The original version of this article contained an error and has been changed. See the bottom of the article for additional information.
A couple sits in Perloff 1102, attentive and near the front of the lecture hall as a professor describes the relationship between jazz musicians and the Watts Riots of 1965.
Surrounded by undergraduate students in their late teen years or early 20s, the man and woman stand out with his white hair and their matching red sweaters.
Peter and Barbara Rothholz are 83 and 79 years old, respectively. The couple is auditing ““ sitting in on a class without enrolling or completing assignments or tests ““ the upper-division history course called “Jazz and the Political Imagination” this quarter.
“I’m fascinated by learning,” Barbara Rothholz said. “For instance, today there was a whole different approach to an old subject. It opens our minds.”
Peter Rothholz has audited 15 courses over eight years at UCLA and Barbara Rothholz, three in two years.
Both hold undergraduate degrees from Queens College in New York ““ Peter Rothholz also received a master’s degree at New York University.
The husband and wife found out about the opportunity to audit classes after joining the Peer-Led Learning and Teaching in Osher program, which is part of the Osher Lifelong Learning Institute. The program, offered through UCLA Extension, is designed for older adults, who lead and participate in discussion groups, said Dylan Wright, a program representative for the Osher Lifelong Learning Institute.
Anyone can audit UCLA classes for free with the instructor’s consent, said UCLA Registrar Frank Wada. The UCLA Registrar’s Office does not collect records of how many people are currently auditing classes or have done so in the past, he added.
Peter Rothholz said only once has a professor not allowed him to audit the class.
“I always talk to the professor to check if I can ask questions, if he is OK with it,” Peter Rothholz said.
Robin D.G. Kelley, a history professor who allowed the Rothholzes to audit his jazz course this quarter, said in his 25 years of teaching ““ two at UCLA Â”“ he has always encouraged and invited people to sit in on his classes.
Kelley, who specializes in United States history, said he likes that the Rothholzes add to the classroom environment, frequently contributing thoughts and questions.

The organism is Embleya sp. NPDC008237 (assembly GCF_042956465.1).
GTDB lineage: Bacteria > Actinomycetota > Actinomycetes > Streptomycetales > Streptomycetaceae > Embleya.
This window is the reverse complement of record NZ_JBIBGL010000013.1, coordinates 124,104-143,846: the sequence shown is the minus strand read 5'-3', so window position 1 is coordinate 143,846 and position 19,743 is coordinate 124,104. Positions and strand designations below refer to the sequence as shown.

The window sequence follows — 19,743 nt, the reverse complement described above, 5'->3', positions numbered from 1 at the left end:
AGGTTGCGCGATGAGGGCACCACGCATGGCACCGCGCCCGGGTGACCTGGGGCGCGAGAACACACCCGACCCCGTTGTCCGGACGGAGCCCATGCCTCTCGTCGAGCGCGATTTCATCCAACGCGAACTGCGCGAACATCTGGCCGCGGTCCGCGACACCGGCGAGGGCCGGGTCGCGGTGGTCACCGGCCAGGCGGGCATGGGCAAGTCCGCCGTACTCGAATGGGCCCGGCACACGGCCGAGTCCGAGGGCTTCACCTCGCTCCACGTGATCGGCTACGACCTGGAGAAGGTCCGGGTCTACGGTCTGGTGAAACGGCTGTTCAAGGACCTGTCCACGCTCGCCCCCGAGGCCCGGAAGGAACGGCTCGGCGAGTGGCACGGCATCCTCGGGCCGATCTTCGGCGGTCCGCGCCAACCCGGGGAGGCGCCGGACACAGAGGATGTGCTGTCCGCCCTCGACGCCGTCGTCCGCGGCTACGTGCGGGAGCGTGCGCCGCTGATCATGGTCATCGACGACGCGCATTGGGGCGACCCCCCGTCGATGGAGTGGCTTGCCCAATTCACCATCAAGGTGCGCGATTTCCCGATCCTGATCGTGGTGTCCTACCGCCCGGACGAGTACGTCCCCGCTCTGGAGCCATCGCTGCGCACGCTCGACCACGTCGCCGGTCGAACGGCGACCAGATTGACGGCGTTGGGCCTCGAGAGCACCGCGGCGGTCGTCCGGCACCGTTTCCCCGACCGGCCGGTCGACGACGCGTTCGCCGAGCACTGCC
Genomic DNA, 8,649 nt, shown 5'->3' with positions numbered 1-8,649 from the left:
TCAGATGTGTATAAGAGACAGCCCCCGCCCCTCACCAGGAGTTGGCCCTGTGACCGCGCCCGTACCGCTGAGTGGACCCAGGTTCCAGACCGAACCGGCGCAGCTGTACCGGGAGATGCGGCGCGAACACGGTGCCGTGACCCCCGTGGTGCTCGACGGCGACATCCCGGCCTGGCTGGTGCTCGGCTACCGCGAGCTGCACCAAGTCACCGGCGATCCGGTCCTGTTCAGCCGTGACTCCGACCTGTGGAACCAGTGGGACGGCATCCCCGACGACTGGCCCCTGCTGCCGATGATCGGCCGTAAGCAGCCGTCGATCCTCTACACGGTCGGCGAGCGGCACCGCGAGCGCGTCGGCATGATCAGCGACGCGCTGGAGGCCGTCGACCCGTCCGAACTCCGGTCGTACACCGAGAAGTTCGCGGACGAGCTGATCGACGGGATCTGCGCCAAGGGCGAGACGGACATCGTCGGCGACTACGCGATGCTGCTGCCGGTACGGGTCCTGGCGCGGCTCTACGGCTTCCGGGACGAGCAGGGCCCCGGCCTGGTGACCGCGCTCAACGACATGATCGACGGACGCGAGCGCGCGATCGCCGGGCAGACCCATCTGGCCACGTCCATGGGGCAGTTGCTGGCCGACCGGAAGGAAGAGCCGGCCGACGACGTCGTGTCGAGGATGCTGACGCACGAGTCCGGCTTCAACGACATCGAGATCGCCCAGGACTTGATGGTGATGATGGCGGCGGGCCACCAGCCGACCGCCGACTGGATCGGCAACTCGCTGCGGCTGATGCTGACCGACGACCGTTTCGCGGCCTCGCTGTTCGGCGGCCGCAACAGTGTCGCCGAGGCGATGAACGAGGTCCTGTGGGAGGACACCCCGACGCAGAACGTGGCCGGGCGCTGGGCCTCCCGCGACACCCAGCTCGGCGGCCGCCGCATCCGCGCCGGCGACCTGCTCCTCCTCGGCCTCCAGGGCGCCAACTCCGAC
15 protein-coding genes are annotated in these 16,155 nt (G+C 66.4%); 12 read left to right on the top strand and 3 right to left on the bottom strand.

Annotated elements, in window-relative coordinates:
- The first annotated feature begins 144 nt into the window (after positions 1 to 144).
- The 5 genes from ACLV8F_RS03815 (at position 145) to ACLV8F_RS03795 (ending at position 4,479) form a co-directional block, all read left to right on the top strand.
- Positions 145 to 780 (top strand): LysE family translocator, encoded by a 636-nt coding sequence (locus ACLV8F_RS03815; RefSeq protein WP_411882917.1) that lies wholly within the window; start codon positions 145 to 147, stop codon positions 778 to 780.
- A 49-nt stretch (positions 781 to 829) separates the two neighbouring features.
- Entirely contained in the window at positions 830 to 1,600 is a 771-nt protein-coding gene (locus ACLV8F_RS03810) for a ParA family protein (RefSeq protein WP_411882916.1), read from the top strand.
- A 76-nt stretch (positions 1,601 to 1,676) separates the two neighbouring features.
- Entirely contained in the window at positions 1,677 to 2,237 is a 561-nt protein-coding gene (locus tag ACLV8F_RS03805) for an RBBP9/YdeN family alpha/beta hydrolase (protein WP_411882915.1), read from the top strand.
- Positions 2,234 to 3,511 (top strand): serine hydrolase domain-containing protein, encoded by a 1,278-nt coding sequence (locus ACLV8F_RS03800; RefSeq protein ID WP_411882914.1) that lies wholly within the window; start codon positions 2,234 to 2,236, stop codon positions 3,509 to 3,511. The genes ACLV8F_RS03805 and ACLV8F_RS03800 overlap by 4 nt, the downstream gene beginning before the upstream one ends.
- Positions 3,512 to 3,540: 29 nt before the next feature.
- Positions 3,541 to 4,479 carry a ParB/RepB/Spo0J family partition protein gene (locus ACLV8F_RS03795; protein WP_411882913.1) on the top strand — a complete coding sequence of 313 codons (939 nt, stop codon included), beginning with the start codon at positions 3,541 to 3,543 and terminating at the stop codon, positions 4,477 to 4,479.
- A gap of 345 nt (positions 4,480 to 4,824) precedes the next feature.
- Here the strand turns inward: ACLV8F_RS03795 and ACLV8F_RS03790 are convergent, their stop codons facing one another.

“They have memories. They are curious,” he said. “They have something to contribute (to the course).”
Barbara Rothholz said she wants to go even further with her questions, but sometimes feels inhibited because she doesn’t feel it’s her and her husband’s place to do so.
Kelley said the couple’s presence does change the dynamic in the lecture hall.
“People have to be more respectful (with them in the room) ““ at least pretend they aren’t sleeping,” he said, laughing.
One of the couple’s classmates, Javier MuÃ±oz, a fourth-year history student, said whenever he saw older people in previous classes, he wondered why they were there.
MuÃ±oz said he considers taking classes with older people, like the Rothholzes, to be a good experience.
“We learn from them because often they’re the only ones that remember the event the professor is talking about,” he said.
In their two years of auditing courses at UCLA together, Peter and Barbara Rothholz have taken three courses, from post-war German film to musical theater. While he has been auditing classes for almost a decade, she just joined him last year.
She said she tends to stick to courses her husband chooses to audit to spend more time with him.
The couple met when Peter Rothholz moved from England to New York City, when World War II ended, he said. At the time, he was 15 years old and she was 12, but they still remember the day clearly.
“I remember that day so perfectly, even the furniture in the apartment, because he left such an impression on me,” she said. “I remember saying to my friend, “˜he’s such a snob,’” she said, laughing.
The two lived their own lives and met again in 1967, each having gone through a separate divorce. Within four years, they were married to each other.
Now, 41 years later, the retired couple alternates between a home in East Hampton, N.Y., and a home in Santa Monica, depending on the season.
They hope to sell their home in East Hampton and eventually move to Los Angeles for good.
“You have a couple who have to travel to UCLA, walk all the way across campus ““ they’re getting up there in age ““ but they never miss a class,” Kelley said. “They’ve done this before. They are lifelong learners.”
Contributing reports by Jillian Beck, Bruin senior staff, and Zoey Freedman, Bruin contributor.
Correction: Peter and Barbara Rothholz found out about the opportunity to audit classes after joining the Peer-Led Learning and Teaching in Osher program, which is part of the Osher Lifelong Learning Institute. The program, offered through UCLA Extension, is designed for older adults, who lead and participate in discussion groups, said Dylan Wright, a program representative for the Osher Lifelong Learning Institute.